Friday, July 17, 2009

Equality Of Taxation

Matt Yglesias has a good point based on this:

When considering the alleged plight of the very rich groaning under the socialist yoke of Charlie Rangel’s tax proposals, it’s worth keeping in mind that the super-rich’s share of the overall income pie is been skyrocketing:


The reasons behind this trend are complicated. But one natural response to it would be to raise taxes on the very rich and use the tax revenue to finance public services. Under that scenario, everyone winds up better off than they were 25 years ago. Absent stepped-up taxation on the rich, changes in the structure of pre-tax income in the United States ensure that many—if not most—Americans see little actual gain from economic growth.

If you notice there, the wealthiest 10% of Americans account for roughly 50% of the country's entire income, and the wealthiest 1% account for just shy of 25% by themselves.

The point Yggy is trying to make here is that we kind of have to tax the wealthy. It's the only place we can really put new taxes, because that's really the only place where we've seen actual economic growth over the last ten years or so. That's just good fiscal policy, frankly. "A rising tide lifts all boats" but if you can't afford a boat in the first place, you just drown when the tide comes in. Yggy concludes:

This is worth noting because outside the health care context, many morally admirable policies such as liberal immigration laws and openness to trade have the impact of both boosting overall economic growth and also exacerbating domestic income inequality. They’re also very good for poor people in the third world who want to have jobs in which they do stuff in exchange for money. Responding to growing inequality with ramped-up taxation and ramped-up social services makes these kind of policies more sustainable and serves the general interests of mankind.
Also, let's face it, it's not like we can really tax the middle class too much more to begin with. Most of us are strapped. If you're going to have that kind of income inequality, then you're going to have to change your tax revenue picture too.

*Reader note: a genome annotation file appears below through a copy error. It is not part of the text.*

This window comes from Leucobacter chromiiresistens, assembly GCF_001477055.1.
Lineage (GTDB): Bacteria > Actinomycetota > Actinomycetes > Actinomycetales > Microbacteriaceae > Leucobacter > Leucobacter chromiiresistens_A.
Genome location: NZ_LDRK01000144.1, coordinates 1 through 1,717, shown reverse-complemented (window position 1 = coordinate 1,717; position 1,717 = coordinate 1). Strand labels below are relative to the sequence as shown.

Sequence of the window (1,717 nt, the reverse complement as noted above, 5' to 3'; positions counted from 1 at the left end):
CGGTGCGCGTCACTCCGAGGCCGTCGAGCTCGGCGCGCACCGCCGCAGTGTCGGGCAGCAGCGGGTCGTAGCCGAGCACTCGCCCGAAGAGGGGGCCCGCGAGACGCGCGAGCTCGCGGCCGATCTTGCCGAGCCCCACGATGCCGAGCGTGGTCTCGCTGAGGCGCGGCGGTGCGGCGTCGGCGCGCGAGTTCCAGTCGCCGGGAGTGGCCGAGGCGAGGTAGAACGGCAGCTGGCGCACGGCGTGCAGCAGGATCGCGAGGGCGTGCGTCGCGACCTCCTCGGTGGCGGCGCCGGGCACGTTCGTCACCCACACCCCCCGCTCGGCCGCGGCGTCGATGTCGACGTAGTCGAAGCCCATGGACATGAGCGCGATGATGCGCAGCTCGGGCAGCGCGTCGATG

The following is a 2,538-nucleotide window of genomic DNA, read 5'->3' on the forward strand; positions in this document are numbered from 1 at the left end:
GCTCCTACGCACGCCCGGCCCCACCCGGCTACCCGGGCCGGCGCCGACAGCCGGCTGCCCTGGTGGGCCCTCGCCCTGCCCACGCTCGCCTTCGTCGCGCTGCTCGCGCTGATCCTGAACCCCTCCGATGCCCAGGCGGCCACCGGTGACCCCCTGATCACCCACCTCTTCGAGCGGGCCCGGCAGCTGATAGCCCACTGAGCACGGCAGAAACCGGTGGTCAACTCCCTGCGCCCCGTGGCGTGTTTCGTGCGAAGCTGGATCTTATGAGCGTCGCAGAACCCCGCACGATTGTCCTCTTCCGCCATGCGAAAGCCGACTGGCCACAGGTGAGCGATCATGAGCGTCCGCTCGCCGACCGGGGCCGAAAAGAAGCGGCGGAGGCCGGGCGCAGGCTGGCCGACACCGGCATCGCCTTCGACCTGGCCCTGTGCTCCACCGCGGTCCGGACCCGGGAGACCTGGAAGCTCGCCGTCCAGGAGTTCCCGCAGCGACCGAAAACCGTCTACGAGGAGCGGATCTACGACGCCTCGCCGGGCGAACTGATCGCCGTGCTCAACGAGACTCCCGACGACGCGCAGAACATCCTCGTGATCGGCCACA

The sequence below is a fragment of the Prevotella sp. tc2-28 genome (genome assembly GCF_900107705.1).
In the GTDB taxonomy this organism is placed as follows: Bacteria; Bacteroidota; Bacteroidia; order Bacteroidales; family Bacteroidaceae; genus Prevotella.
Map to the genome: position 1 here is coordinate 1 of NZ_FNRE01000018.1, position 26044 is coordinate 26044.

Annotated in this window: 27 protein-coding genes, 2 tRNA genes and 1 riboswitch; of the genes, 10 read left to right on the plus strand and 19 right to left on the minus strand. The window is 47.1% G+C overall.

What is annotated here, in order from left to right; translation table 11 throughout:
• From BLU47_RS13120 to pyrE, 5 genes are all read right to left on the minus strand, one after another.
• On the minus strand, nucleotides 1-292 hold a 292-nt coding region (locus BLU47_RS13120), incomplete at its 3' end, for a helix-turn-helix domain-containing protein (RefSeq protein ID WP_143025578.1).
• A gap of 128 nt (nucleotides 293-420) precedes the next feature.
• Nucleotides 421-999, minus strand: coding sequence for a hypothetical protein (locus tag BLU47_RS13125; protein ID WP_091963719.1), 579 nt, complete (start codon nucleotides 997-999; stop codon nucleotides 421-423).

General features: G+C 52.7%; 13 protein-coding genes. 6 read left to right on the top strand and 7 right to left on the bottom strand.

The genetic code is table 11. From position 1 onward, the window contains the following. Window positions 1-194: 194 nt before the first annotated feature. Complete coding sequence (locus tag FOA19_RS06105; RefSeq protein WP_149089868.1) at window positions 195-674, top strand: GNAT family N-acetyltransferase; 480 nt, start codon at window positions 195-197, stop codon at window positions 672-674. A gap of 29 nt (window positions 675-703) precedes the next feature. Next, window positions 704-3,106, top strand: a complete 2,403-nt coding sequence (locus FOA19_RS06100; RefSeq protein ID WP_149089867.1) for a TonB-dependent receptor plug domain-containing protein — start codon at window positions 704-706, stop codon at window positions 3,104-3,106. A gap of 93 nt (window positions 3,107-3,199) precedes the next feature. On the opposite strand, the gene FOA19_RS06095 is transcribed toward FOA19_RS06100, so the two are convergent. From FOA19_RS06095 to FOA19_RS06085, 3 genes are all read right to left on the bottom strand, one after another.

It's also very telling to see just how much Bush's tax cuts and the wars in Iraq and Afganistan contributed to the financial disaster we have today.


Shakes The Clown said...

People do move in and out of those brackets. If you bought a 50,000 house in 1970 and sold it for 450,000 in 2006 you would be in the top 1% of our income distribution, but only for a year.

People tend to forget that these things are fluid and changing. The top 1% 20 years ago or 10 years ago are not the same people as the top 1% today.

You also need to understand the distinction between income and wealth. John Kerry's wife was won of the weathiest women in the world but she didn't have a lot of income. The income she had was largely tax exempt bonds and stuff. I think she paid are 12% when she made her filings public. The wealthy find ways to avoid taxes. The most productive people on the other hand like doctors and engineers can't hide income like Ms. Kerry can hide her wealth.

We are going to sock it to the most productive people, and it will give them a negative incentive to be productive. I can't imagine that will end well.

And can you show me a chart if you take away all the dirt poor immigrants that come to this country? I would imagine the numbers wouldn't look so bad in the last couple of decades.

StarStorm said...

You know what I notice, as well, although I admit that it's fairly simplistic of me. But then, I'm not an economist.

The last time that little black line peaked like that? Right before the Great Depression. Hell, the peak just before preceded a recession...

So yeah, if anything, that's really fucking telling.

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